Don’t you love the scramble over this news story that yet another book (“gospel”) about the life of Jesus of Nazareth has been sitting around for a while waiting to be exposed. And that Judas, rather than being a rat, was Jesus’ closest friend and the man chosen by him personally to fulfill prophecy?
There goes the “Judas kiss” image. No more Mr. Bad Guy. No more Bad Jew.
Well, hell. All those years the Catholic Church beat up on the Jews? Turns out it wasn’t necessary. I could have told you that. Would have been no need to apologize a couple years ago. What next? No need to apologize for Galileo? For the Inquisition? The Crusades?
Ain’t history a gas? Just fasten your safety belt and sit tight. We all know Woody Allen was right in that it’s just a question of time before we come to learn chocolate is good for you. (Hold it. I’m already moving too slow – we did find out recently that chocolate, at least of the dark variety, is indeed good for you.) Just a question of time now before bacon becomes health food.
People are snarking that this Judas number is just a stunt to promote The DaVinci Code now that it’s finally coming out as a movie, since it has apparently been known since at least 1983. As least that’s what one catholic site said; I’m not sure I follow the connection, since I don’t understand why National Geographic would be working for Hollywood. (It was National Geographic which put The Gospel of Judas out, in case you missed that.) This claim it’s nothing more than PR is even more loudly articulated by U.S. News blogger John Leo, who hates Elaine Pagels for her view there was diversity in early Christianity. As they say in teenager, “Duh!”
Me, I like the argument that the gospels that got chosen by the politicos within that very political organization, Mother Church, were selected because they supported the perspective held at the time that all you need to know about Jesus is that he existed and that he told us what to do. The reason so many other stories were not selected for inclusion in the Bible is they gave a view that suggests there are other ways of experiencing God. Like all the gnostic views on God and Christ, this one suggests a mystical union with a divinity, and Mother Church had no choice but to take the machete to that possibility or lose its clout. They kept the wolves from the coffers for a while. Lost it ultimately, when their greed and corruption spawned the Protestant Reformation, but convincing people that they could only come to God through the church hierarchy worked as a concept for a while longer.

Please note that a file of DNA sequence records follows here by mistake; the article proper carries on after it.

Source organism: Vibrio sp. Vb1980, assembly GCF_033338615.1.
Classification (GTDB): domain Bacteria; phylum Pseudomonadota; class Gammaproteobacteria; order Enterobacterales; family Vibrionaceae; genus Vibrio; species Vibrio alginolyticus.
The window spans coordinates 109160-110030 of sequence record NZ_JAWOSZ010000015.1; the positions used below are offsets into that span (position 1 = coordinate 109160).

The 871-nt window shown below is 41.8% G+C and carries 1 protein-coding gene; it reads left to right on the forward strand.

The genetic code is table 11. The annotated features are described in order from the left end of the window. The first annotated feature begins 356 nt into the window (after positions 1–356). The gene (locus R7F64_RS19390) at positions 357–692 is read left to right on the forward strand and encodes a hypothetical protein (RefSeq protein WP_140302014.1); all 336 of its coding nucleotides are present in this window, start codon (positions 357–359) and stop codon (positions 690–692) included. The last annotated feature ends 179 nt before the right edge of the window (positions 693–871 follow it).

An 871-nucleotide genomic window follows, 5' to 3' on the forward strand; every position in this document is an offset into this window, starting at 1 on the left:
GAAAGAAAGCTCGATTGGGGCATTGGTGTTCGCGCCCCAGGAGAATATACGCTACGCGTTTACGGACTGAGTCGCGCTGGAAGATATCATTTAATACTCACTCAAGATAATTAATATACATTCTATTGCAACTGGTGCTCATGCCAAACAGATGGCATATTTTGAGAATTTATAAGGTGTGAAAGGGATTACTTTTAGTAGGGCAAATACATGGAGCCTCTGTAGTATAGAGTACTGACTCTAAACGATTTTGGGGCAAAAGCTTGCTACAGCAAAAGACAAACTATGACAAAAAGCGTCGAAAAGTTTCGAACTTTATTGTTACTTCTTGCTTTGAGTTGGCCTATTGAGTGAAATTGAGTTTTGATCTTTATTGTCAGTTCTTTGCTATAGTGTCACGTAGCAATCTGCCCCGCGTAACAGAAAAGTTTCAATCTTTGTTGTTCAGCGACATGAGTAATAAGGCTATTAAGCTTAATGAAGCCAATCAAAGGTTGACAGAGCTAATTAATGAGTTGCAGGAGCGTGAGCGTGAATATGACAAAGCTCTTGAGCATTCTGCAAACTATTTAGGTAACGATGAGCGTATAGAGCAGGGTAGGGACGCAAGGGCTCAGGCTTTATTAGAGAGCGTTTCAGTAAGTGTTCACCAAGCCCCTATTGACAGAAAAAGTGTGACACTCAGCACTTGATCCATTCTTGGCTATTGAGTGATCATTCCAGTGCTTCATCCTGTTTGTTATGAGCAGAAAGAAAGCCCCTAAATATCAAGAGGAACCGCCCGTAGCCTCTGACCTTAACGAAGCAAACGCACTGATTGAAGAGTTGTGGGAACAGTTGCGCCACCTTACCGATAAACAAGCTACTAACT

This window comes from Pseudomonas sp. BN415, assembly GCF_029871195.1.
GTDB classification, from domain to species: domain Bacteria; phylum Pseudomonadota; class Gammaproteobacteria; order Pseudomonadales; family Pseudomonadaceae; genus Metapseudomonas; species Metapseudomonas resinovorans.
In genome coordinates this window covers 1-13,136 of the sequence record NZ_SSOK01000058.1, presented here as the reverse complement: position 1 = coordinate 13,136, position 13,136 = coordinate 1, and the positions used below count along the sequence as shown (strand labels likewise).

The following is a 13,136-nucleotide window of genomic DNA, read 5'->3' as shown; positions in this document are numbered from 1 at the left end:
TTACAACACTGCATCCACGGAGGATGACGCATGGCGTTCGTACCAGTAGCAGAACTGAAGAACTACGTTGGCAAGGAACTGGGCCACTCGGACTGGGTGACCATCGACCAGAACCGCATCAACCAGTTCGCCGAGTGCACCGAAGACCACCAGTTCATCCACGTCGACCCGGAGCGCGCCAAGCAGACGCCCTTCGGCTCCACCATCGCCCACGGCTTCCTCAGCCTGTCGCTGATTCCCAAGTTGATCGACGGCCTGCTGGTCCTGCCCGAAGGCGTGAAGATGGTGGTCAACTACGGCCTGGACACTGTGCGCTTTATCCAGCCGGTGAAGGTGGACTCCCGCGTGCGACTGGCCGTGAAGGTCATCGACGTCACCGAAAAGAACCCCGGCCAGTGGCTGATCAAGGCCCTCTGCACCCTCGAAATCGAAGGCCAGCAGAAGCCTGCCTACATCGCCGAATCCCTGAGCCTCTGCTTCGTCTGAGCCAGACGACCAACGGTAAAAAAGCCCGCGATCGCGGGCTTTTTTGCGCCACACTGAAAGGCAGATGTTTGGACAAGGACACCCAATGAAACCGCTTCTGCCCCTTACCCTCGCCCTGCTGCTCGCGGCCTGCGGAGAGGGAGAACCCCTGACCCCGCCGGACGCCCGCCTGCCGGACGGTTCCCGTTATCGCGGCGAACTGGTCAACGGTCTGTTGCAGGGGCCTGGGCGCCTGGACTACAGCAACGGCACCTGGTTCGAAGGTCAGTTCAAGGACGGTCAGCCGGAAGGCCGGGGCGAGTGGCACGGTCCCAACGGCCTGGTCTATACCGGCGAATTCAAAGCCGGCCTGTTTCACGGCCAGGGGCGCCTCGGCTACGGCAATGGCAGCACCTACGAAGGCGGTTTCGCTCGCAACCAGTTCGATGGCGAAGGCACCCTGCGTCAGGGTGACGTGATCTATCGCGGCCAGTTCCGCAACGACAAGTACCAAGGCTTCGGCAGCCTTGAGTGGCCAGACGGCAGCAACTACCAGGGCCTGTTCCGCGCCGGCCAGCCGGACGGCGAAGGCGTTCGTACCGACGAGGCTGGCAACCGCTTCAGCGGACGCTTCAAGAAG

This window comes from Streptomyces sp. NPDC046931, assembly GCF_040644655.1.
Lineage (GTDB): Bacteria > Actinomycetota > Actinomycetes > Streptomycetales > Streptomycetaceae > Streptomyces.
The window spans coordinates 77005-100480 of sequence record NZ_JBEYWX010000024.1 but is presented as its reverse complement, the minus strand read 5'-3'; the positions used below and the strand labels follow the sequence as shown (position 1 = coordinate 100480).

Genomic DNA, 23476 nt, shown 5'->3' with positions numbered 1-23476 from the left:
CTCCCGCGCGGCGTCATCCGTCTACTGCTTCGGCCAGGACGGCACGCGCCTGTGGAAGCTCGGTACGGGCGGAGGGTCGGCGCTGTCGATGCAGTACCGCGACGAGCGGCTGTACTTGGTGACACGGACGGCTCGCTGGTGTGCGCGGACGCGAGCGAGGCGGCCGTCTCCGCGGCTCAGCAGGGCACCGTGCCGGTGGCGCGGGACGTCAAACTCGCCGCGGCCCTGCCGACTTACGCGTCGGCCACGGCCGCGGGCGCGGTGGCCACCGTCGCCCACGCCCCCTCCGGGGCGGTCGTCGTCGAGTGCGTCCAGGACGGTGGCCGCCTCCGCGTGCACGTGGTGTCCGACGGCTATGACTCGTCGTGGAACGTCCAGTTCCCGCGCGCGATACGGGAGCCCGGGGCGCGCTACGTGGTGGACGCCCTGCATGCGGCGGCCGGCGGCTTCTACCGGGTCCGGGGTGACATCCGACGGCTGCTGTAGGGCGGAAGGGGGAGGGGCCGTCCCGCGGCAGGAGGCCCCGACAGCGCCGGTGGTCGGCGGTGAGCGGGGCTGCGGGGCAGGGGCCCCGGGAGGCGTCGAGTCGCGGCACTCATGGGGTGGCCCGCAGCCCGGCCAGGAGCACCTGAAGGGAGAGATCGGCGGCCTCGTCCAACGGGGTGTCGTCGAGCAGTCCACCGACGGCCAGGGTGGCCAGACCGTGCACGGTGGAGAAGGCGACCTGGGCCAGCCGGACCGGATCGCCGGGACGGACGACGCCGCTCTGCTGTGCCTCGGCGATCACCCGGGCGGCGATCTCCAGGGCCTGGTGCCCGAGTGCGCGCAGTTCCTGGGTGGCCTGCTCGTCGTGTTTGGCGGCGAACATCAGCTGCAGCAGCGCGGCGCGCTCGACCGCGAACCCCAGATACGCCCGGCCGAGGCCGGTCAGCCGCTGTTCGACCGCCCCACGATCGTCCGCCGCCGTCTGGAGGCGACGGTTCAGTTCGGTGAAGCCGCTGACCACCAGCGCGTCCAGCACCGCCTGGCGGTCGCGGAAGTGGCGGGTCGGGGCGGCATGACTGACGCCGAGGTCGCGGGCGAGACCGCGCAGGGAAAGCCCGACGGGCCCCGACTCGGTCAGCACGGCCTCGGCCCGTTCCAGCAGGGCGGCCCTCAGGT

The church relies for its numbers on people looking for somebody to do their thinking for them anyway, so new “revelations” are not likely to challenge the status quo as much as revelations that priests sometimes diddle little boys and Vatican bankers are not above working with the Mafia.
What will be interesting will be what those poor nice people who think God wrote every word of the gospel himself are going to do with this. “If it is in the Bible, that means God wrote it. If it’s not in the Bible, that means he didn’t,” a born-again once proudly informed me. So much for the possibility that the gospel writer Mark, who paints Judas as Mr. Bad Jew might not have slanted his tale with God’s guidance.
Problem is where the scriptural evidence comes from that shows the politicos who made the selection about what went in and what didn’t were God’s boys. I suppose that’s where faith comes in. But then again, if you need evidence, you’re probably not one of the chosen.
It’s going to be fun seeing where this all goes, though. Adam Gopnik, in the latest New Yorker insists the discovery of the Judas Gospel “no more challenges the basis of the Church's faith than the discovery of a document from the nineteenth century written in Ohio and defending King George would be a challenge to the basis of American democracy.” Sounds cool. But he’s really wrong. Nobody’s claiming inerrant truth in accounts of the American colonies in the 18th Century. The Bible is loaded with contradictions, of course, but the twits most likely to claim Biblical inerrancy are those least likely to read critically and find such contradictions, so the secret has been safe.
Now, here in the headlines comes the suggestion we have a contradiction so whopping even the most solid dunderheads may have to take notice.
Don’t bet on it.
April 13, 2006